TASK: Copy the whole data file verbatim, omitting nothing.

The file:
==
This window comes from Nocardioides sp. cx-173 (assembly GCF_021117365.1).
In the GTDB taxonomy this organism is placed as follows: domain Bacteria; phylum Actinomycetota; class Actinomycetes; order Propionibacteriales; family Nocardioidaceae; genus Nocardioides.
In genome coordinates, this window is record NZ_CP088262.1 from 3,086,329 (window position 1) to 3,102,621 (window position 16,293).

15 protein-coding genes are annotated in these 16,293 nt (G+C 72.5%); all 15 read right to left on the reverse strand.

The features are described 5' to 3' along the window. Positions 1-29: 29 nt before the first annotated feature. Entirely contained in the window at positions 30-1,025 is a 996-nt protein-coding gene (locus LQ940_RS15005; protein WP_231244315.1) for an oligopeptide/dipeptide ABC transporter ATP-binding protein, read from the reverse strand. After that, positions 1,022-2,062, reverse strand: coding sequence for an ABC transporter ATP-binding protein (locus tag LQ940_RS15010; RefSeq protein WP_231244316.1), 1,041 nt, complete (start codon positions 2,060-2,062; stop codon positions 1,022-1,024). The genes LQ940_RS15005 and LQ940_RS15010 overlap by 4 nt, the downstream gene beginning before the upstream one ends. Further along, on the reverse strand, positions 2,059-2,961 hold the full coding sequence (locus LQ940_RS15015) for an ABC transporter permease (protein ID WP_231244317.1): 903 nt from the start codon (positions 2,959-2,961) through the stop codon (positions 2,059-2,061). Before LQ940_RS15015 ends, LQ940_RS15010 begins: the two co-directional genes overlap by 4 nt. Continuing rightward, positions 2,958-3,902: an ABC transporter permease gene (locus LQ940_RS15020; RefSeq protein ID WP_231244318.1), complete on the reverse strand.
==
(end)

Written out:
This window comes from Nocardioides sp. cx-173 (assembly GCF_021117365.1).
In the GTDB taxonomy this organism is placed as follows: domain Bacteria; phylum Actinomycetota; class Actinomycetes; order Propionibacteriales; family Nocardioidaceae; genus Nocardioides.
In genome coordinates, this window is record NZ_CP088262.1 from 3,086,329 (window position 1) to 3,102,621 (window position 16,293).

15 protein-coding genes are annotated in these 16,293 nt (G+C 72.5%); all 15 read right to left on the reverse strand.

The features are described 5' to 3' along the window. Positions 1-29: 29 nt before the first annotated feature. Entirely contained in the window at positions 30-1,025 is a 996-nt protein-coding gene (locus LQ940_RS15005; protein WP_231244315.1) for an oligopeptide/dipeptide ABC transporter ATP-binding protein, read from the reverse strand. After that, positions 1,022-2,062, reverse strand: coding sequence for an ABC transporter ATP-binding protein (locus tag LQ940_RS15010; RefSeq protein WP_231244316.1), 1,041 nt, complete (start codon positions 2,060-2,062; stop codon positions 1,022-1,024). The genes LQ940_RS15005 and LQ940_RS15010 overlap by 4 nt, the downstream gene beginning before the upstream one ends. Further along, on the reverse strand, positions 2,059-2,961 hold the full coding sequence (locus LQ940_RS15015) for an ABC transporter permease (protein ID WP_231244317.1): 903 nt from the start codon (positions 2,959-2,961) through the stop codon (positions 2,059-2,061). Before LQ940_RS15015 ends, LQ940_RS15010 begins: the two co-directional genes overlap by 4 nt. Continuing rightward, positions 2,958-3,902: an ABC transporter permease gene (locus LQ940_RS15020; RefSeq protein ID WP_231244318.1), complete on the reverse strand.